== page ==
When amateur club Hendon gained a notable 1-1 draw at First Division Newcastle United in the FA Cup third round on January 5, they obtained agreement to stage the replay at Vicarage Road on the following Wednesday, making use of the larger ground capacity available compared with their Claremont Road ground in Cricklewood. Despite an early-afternoon kick-off time on a ‘working day’, 15,385 spectators flocked to Watford, many hoping to see a famous giant-killing. The match resulted in a comfortable 4-0 win for the Magpies, fronted by England centre forward ‘Supermac’ – Malcolm Macdonald.
A painful memory is of playing 5-a-side football in a scout hut during the blackout, illuminated by less than a dozen candles placed on the windowsills, as we trained for our Sunday football team. Bruises were caused by players running into each other – and the furniture – in the deep gloom.
Ross Jenkins puts his boot in during the early 1970s
An early exit from the FA Cup after defeat in the Bournemouth game ensured that Watford would not be troubled by cup replays during the floodlight ban. The Hornets had no other midweek games scheduled during the crisis, but an issue did arise on the weekend of Saturday, March 2. Watford’s home match with Shrewsbury Town had originally been scheduled for the Friday evening to avoid clashing with the League Cup Final played at Wembley the following day. A Friday evening kick-off was now impossible with the floodlight ban, so the match was moved to an 11.00am Saturday morning kick-off.
This placed me in a dilemma: I had been a dedicated Watford fan for years, but was chosen to play for the Queens’ School Under-18 football team on Saturday morning and would miss the Watford game, or at least a good part of it. Asking my dad whether I should invent some excuse to duck out of the school match, he said “Son, you’ll be able to watch Watford until you are old, but you won’t be able to play football forever”. I took his advice and played for the school team, but hatched a cunning plan. Fortunately I had passed my driving test a few weeks earlier, so managed to persuade my dad to bravely lend me his car for one of my first solo driving trips. At the end of the school game I dragged my clothes over my muddy limbs and drove off down Aldenham Road towards Vicarage Road. I managed to park close to the ground and blagged my way in to see the second half of the match, a 1-0 Watford win following a Stewart Scullion penalty. Result!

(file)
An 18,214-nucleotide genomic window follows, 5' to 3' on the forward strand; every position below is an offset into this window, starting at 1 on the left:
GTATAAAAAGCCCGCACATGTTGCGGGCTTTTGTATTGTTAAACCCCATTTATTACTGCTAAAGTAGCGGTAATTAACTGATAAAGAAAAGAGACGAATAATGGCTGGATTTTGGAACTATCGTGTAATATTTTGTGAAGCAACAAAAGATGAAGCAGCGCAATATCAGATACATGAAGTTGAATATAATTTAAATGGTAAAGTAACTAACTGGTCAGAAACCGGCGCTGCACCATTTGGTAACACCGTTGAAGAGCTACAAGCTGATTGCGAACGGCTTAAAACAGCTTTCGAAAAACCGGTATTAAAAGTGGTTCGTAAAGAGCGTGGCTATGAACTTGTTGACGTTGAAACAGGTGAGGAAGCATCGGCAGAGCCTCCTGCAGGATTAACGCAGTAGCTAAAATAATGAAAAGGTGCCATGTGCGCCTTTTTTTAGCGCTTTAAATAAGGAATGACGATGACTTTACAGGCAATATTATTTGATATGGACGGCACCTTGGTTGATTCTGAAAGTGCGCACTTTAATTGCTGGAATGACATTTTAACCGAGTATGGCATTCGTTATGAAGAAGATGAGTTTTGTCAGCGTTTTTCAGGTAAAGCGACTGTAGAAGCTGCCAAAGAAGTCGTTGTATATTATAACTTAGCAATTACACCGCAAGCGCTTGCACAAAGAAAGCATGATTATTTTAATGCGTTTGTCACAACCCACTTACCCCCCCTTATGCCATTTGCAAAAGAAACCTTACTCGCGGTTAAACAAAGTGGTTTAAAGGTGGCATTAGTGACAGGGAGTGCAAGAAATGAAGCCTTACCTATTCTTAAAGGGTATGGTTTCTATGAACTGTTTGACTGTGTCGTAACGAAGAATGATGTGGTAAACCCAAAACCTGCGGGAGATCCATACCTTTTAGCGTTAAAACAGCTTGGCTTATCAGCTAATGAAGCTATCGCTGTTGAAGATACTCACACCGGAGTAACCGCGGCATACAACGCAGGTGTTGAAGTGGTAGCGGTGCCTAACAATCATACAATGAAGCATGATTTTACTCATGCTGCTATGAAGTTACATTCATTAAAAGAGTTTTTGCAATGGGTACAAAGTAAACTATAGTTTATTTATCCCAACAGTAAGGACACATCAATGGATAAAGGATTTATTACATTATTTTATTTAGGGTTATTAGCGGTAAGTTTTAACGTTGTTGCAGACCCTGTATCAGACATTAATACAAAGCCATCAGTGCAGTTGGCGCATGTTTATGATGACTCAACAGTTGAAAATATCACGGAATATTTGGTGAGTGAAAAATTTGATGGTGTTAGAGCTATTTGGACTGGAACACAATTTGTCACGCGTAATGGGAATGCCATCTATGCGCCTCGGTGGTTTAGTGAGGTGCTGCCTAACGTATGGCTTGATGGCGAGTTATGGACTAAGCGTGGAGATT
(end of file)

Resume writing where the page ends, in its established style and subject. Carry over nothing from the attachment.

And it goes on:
My first solo car outing had been early the previous month, collecting my girlfriend en route to see Watford win 4-2 against Tranmere Rovers in her first-ever visit to a football match. Despite the promising scoreline and the excitement of seeing a Billy Jennings hat-trick, our relationship surprisingly did not last. On the plus side, a joint trip to watch football did become my way of testing whether future relationships had any legs.
Watford actually had a relatively decent 1973/74 season. Fuelled by goals from Billy Jennings, Pat Morrissey and the returning Stewart Scullion, the Hornets played some attractive football at times under player-manager Mike Keen, but without the necessary backbone to achieve consistency, ultimately finishing in seventh place in Division Three, well short of promotion. Any optimism was short-lived, with Watford relegated to Division Four a year later, after selling Jennings and Morrissey.
As Watford wallowed in Fourth Division obscurity, 1976/77 saw the arrival of yet another fashion explosion – punk rock, with its torn clothing, Mohican hairstyles and raucous music. It seemed to largely bypass the football-supporting community – or maybe it didn’t. Either way I was too old to care by then.
Looking back, the early 70s was a naff time to follow Watford as a teenager. The game was plagued by crowd trouble and falling attendances, the football was played on appalling pitch surfaces in rotting stadiums, and the era was epitomised by England’s failure to qualify for the 1974 and 1978 World Cups. What we Watford fans needed was a saviour, and of course thanks to Elton John, in 1977 the Great Man arrived… from Lincoln of all places. It was time to hold on to your seats: the Graham Taylor rocket ride was about to take off!
Copies of YBR! are available to buy from https://thewatfordtreasury.com/collections/ybr